Wednesday, October 24, 2012
Wasserstein Hall 3019
Harvard Law School
In 2008, the NIH Public Access Policy entered into force, requiring “that all investigators funded by the NIH submit or have submitted for them to the National Library of Medicine’s PubMed Central an electronic version of their final, peer-reviewed manuscripts upon acceptance for publication, to be made publicly available no later than 12 months after the official date of publication.” Four years later, about 25% of NIH-funded manuscripts are not being made publicly accessible. This not only limits important progress in health research and clinical practice, but also means that academic institutions must rely on highly expensive journal subscriptions to access tax-funded research. Importantly, Harvard’s Open Access Mandate has not yet been extended to Harvard Medical School or the Harvard School of Public Health. In May, the Harvard Library Faculty Advisory Council issued a public letter calling on faculty to promote open access scholarly publishing, noting that “Many large journal publishers have made the scholarly communication environment fiscally unsustainable and academically restrictive.”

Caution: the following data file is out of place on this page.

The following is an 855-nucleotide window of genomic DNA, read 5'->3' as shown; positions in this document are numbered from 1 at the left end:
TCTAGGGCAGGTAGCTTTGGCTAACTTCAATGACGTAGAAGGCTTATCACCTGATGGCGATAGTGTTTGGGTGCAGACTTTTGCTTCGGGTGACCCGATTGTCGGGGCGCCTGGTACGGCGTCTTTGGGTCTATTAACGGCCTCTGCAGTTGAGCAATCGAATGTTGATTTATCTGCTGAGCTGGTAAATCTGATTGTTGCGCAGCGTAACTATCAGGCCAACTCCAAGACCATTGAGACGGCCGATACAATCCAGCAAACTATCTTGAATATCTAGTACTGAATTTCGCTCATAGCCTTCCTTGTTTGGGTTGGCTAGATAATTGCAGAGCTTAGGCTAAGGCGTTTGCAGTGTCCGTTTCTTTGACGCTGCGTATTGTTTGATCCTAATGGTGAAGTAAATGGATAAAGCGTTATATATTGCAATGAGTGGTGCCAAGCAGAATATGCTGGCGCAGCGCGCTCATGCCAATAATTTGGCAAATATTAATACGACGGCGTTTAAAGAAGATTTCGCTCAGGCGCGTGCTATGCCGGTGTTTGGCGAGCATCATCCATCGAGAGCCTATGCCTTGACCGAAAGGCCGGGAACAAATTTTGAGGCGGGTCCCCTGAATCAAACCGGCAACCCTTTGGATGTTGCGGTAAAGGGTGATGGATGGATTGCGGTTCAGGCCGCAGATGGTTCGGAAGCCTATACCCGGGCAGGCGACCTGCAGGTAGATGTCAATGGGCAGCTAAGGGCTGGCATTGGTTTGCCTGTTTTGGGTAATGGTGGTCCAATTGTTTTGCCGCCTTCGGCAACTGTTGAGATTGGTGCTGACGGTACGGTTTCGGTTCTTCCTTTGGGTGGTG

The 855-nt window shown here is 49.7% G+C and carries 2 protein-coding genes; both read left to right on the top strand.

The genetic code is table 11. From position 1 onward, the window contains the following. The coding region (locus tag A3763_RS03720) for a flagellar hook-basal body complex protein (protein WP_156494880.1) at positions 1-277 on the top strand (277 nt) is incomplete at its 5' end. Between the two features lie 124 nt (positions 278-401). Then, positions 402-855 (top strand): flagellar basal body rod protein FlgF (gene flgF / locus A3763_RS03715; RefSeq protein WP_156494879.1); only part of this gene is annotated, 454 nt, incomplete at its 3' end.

In recognition of Open Access Week 2012, four distinguished panelists will explore the challenges and opportunities for increasing NIH Public Access Policy compliance and open access efforts at Harvard.
- Peter Suber, author of Open Access
- Amy Brand, Assistant Provost for Faculty Appointments & Information
- Winston Hide, HSPH Professor of Bioinformatics and Computational Biology
- Patrick Taylor, Assistant Clinical Professor of Pediatrics, Harvard Med School; Director of Ethics Analysis and Applications in the Informatics Program and Staff Scientist, Children’s Hospital Boston (formerly PFC Academic Fellow and Chief Counsel for Research Affairs at Children’s Hospital)
The panel will be moderated by Scott Lapinski, HMS Digital Resources and Services Librarian and Open Access Liaison, and June Casey, Librarian for Open Access and Scholarly Communication. It will be followed by two brief “101″ sessions on individual-level implementation of both the NIH’s Public Access and Harvard’s Open Access mandates.